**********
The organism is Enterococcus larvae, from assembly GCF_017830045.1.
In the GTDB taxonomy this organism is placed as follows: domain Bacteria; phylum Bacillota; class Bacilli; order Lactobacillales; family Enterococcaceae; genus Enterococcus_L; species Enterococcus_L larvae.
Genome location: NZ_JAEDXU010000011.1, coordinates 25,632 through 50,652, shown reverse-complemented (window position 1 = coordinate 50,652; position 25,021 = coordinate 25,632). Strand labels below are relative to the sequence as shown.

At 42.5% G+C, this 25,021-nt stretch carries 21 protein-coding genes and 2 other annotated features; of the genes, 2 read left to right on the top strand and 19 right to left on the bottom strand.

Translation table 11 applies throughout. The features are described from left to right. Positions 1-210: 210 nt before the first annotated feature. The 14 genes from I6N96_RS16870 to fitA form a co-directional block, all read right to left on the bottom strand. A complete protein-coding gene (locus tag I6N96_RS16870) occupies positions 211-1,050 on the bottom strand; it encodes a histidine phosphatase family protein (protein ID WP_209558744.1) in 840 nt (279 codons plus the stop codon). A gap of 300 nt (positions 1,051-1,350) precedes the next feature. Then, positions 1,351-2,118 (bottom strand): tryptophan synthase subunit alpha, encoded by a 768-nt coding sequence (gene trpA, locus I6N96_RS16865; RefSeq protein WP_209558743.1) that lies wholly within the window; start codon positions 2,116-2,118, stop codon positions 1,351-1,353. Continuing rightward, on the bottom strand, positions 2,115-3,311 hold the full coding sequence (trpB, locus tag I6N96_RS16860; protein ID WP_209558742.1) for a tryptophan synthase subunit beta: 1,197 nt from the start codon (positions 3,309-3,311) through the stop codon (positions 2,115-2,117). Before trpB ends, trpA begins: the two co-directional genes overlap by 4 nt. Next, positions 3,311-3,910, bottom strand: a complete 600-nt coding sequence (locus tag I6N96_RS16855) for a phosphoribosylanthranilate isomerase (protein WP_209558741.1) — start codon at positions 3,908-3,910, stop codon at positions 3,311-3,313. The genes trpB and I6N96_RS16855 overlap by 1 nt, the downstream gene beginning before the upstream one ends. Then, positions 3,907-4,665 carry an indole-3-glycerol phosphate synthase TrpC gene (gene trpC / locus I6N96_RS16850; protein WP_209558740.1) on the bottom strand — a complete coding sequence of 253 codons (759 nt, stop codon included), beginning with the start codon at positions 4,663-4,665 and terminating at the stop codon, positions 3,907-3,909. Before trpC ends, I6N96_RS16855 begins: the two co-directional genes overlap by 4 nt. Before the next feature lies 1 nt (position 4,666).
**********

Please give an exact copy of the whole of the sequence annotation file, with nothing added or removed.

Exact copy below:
The organism is Enterococcus larvae, from assembly GCF_017830045.1.
In the GTDB taxonomy this organism is placed as follows: domain Bacteria; phylum Bacillota; class Bacilli; order Lactobacillales; family Enterococcaceae; genus Enterococcus_L; species Enterococcus_L larvae.
Genome location: NZ_JAEDXU010000011.1, coordinates 25,632 through 50,652, shown reverse-complemented (window position 1 = coordinate 50,652; position 25,021 = coordinate 25,632). Strand labels below are relative to the sequence as shown.

At 42.5% G+C, this 25,021-nt stretch carries 21 protein-coding genes and 2 other annotated features; of the genes, 2 read left to right on the top strand and 19 right to left on the bottom strand.

Translation table 11 applies throughout. The features are described from left to right. Positions 1-210: 210 nt before the first annotated feature. The 14 genes from I6N96_RS16870 to fitA form a co-directional block, all read right to left on the bottom strand. A complete protein-coding gene (locus tag I6N96_RS16870) occupies positions 211-1,050 on the bottom strand; it encodes a histidine phosphatase family protein (protein ID WP_209558744.1) in 840 nt (279 codons plus the stop codon). A gap of 300 nt (positions 1,051-1,350) precedes the next feature. Then, positions 1,351-2,118 (bottom strand): tryptophan synthase subunit alpha, encoded by a 768-nt coding sequence (gene trpA, locus I6N96_RS16865; RefSeq protein WP_209558743.1) that lies wholly within the window; start codon positions 2,116-2,118, stop codon positions 1,351-1,353. Continuing rightward, on the bottom strand, positions 2,115-3,311 hold the full coding sequence (trpB, locus tag I6N96_RS16860; protein ID WP_209558742.1) for a tryptophan synthase subunit beta: 1,197 nt from the start codon (positions 3,309-3,311) through the stop codon (positions 2,115-2,117). Before trpB ends, trpA begins: the two co-directional genes overlap by 4 nt. Next, positions 3,311-3,910, bottom strand: a complete 600-nt coding sequence (locus tag I6N96_RS16855) for a phosphoribosylanthranilate isomerase (protein WP_209558741.1) — start codon at positions 3,908-3,910, stop codon at positions 3,311-3,313. The genes trpB and I6N96_RS16855 overlap by 1 nt, the downstream gene beginning before the upstream one ends. Then, positions 3,907-4,665 carry an indole-3-glycerol phosphate synthase TrpC gene (gene trpC / locus I6N96_RS16850; protein WP_209558740.1) on the bottom strand — a complete coding sequence of 253 codons (759 nt, stop codon included), beginning with the start codon at positions 4,663-4,665 and terminating at the stop codon, positions 3,907-3,909. Before trpC ends, I6N96_RS16855 begins: the two co-directional genes overlap by 4 nt. Before the next feature lies 1 nt (position 4,666).